Private Roy, Canadian Women’s Army Corps 1946

Private Roy, Canadian Women’s Army Corps 1946

Molly Lamb Bobak, Private Roy, Canadian Women’s Army Corps, 1946

Oil on fibreboard, 76.4 x 60.8 cm

Canadian War Museum, Ottawa

Molly Lamb Bobak’s portraits of specific individuals, in contrast to generalized figures, date primarily to her years in the military or shortly thereafter. Private Roy, Canadian Women’s Army Corps features a black woman who, with arms folded, stares down at the counter in the canteen, where she likely worked.  Lamb Bobak represents a resolute but lonely-looking woman whose downcast gaze and folded arms emphasize what Charmaine A. Nelson has identified as Private Roy’s sense of alienation.  This stands in strong contrast to the demure femininity portrayed in recruitment advertising during the war. As the army strove to uphold established gender norms, the photographs, films, and articles it released reassured the public that the traditional pre-war roles were being maintained and that women were subordinate to their male counterparts. 

 

Molly Lamb Bobak, Portrait of Joan Lowndes
Molly Lamb Bobak, Portrait of Joan Lowndes, 1952, oil on wood panel, 91.5 x 44 cm, Vancouver Art Gallery.
Molly Lamb Bobak, Alice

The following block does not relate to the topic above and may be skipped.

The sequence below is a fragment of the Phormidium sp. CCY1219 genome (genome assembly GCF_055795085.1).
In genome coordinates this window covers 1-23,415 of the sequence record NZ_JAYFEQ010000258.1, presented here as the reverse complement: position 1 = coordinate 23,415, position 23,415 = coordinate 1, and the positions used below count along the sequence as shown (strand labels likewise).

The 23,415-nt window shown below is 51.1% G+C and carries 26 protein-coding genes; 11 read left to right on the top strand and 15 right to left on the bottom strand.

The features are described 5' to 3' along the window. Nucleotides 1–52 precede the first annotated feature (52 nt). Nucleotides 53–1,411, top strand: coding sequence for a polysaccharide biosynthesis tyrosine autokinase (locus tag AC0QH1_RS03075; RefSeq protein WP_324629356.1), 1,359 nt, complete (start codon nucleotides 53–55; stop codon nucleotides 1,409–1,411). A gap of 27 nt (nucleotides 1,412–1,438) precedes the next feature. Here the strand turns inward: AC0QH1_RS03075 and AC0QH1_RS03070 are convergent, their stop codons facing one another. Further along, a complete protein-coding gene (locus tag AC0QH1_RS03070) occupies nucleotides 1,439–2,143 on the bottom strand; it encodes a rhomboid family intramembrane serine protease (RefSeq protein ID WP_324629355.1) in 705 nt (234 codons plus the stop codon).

Molly Lamb, “Alice,” 1943, pencil and watercolour with pen and black ink on wove paper, from W110278: The Personal War Records of Private Lamb, M.,1942–45, Library and Archives Canada, Ottawa.

Private Roy’s figure fills much of the picture plane, underscoring the commanding character portrayed as the subject. It is significant that Lamb Bobak chose to represent a figure whose racial group was largely absent from CWAC publicity. The women’s services associated with the Royal Canadian Air Force and the Royal Canadian Navy insisted that all their members be Caucasian. This painting, the only wartime oil portrait Lamb Bobak produced, conveys her disregard for adhering to the idealized image of CWAC recruits. As Charmaine Nelson has noted, “The relationship between artist and subject comes closer to equality . . . because both women were military officers and Private Roy was likely under no obligation (financial or otherwise) to sit for Bobak’s portrait.” 

 

The sketch “Alice,” and the painting Portrait of Joan Lowndes, 1952, likewise feature striking women. The portrait of Lowndes, a Vancouver arts journalist, is markedly different from that of the portrait of Roy. Rather than a subject from a marginalized community, Lamb Bobak presents a fashionable white woman. Instead of Private Roy’s unwavering gaze, Lowndes casts her look askance, as she sits with arms neatly folded and legs crossed. Lamb Bobak produced few portraits, and here she emphasizes formal qualities such as her treatment of colour. Some writers have remarked that this very original portrait attests to Lamb Bobak’s skill as a colourist.

 

Both portraits are fine examples of Lamb Bobak’s work at different points in her career. Private Roy showcases her observational abilities and the skillful way she embeds subtle critiques into her paintings. Portrait of Joan Lowndes marks a return to her focus on the language of painting. She uses the opportunity in both portraits to capture her subject while also producing an arresting modernist work.

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